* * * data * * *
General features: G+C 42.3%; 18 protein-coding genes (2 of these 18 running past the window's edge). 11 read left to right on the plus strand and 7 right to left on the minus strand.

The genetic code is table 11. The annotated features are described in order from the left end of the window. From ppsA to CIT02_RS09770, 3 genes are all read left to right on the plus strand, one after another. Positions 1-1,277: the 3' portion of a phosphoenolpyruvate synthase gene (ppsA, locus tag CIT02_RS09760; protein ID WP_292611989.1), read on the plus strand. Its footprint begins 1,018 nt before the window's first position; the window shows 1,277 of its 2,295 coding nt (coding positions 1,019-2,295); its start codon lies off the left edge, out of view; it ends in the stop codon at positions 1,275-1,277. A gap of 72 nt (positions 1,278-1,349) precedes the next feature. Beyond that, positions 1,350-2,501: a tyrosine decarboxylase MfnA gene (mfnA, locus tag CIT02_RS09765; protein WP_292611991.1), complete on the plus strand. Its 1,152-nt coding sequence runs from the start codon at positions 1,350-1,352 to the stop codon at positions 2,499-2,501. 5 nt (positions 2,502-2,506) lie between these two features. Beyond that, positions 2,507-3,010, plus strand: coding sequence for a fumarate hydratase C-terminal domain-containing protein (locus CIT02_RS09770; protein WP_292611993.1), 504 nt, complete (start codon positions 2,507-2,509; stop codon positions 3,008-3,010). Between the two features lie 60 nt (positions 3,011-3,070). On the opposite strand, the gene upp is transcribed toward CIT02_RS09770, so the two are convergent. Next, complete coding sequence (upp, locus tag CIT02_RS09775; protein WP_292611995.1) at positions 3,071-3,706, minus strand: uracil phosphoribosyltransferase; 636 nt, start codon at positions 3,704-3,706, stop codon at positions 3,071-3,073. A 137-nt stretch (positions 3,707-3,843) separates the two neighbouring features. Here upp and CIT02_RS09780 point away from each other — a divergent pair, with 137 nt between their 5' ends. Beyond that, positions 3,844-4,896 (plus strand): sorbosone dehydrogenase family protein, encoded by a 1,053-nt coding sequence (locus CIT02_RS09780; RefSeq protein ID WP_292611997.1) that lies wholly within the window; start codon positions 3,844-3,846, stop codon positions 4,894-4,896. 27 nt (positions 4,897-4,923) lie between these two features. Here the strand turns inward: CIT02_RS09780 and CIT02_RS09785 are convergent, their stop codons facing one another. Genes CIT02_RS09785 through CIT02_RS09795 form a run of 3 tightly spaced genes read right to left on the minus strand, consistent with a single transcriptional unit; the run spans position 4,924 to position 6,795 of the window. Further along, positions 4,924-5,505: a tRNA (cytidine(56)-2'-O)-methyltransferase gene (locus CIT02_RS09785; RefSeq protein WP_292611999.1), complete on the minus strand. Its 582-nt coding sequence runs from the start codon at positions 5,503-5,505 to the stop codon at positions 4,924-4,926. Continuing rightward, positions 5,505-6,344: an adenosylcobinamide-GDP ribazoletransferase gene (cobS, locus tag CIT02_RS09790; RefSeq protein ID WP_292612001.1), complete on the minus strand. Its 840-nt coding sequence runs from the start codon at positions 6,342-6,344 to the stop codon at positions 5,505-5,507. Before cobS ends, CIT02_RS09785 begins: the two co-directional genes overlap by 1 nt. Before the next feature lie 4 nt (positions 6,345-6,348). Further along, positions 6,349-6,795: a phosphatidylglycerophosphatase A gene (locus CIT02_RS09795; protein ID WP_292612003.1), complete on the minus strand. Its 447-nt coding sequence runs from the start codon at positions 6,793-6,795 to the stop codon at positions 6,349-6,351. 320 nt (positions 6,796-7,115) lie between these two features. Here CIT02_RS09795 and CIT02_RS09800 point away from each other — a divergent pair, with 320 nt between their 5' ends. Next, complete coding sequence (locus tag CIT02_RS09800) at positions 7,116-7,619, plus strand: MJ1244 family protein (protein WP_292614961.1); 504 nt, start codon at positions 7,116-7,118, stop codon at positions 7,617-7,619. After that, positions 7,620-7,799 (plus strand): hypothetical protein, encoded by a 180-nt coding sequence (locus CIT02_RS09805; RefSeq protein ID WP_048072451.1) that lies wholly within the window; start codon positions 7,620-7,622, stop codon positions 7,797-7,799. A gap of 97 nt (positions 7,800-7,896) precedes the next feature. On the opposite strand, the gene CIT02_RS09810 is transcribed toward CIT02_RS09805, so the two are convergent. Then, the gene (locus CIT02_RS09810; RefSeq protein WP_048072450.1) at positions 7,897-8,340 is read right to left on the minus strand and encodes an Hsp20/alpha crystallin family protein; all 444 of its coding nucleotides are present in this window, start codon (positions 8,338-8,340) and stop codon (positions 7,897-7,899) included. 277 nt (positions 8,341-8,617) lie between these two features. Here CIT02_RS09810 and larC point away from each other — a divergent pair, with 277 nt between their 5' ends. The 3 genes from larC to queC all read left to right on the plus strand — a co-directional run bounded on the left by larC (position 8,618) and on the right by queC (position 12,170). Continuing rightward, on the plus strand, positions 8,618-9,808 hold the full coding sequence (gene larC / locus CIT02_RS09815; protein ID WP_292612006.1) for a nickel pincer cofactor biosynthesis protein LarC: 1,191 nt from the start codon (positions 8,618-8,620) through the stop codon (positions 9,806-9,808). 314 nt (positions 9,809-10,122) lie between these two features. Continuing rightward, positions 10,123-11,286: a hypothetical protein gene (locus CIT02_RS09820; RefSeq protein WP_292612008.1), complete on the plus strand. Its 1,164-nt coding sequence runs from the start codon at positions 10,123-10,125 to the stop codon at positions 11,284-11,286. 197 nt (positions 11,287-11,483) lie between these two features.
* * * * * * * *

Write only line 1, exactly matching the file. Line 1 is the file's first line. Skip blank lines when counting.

General features: G+C 42.3%; 18 protein-coding genes (2 of these 18 running past the window's edge). 11 read left to right on the plus strand and 7 right to left on the minus strand.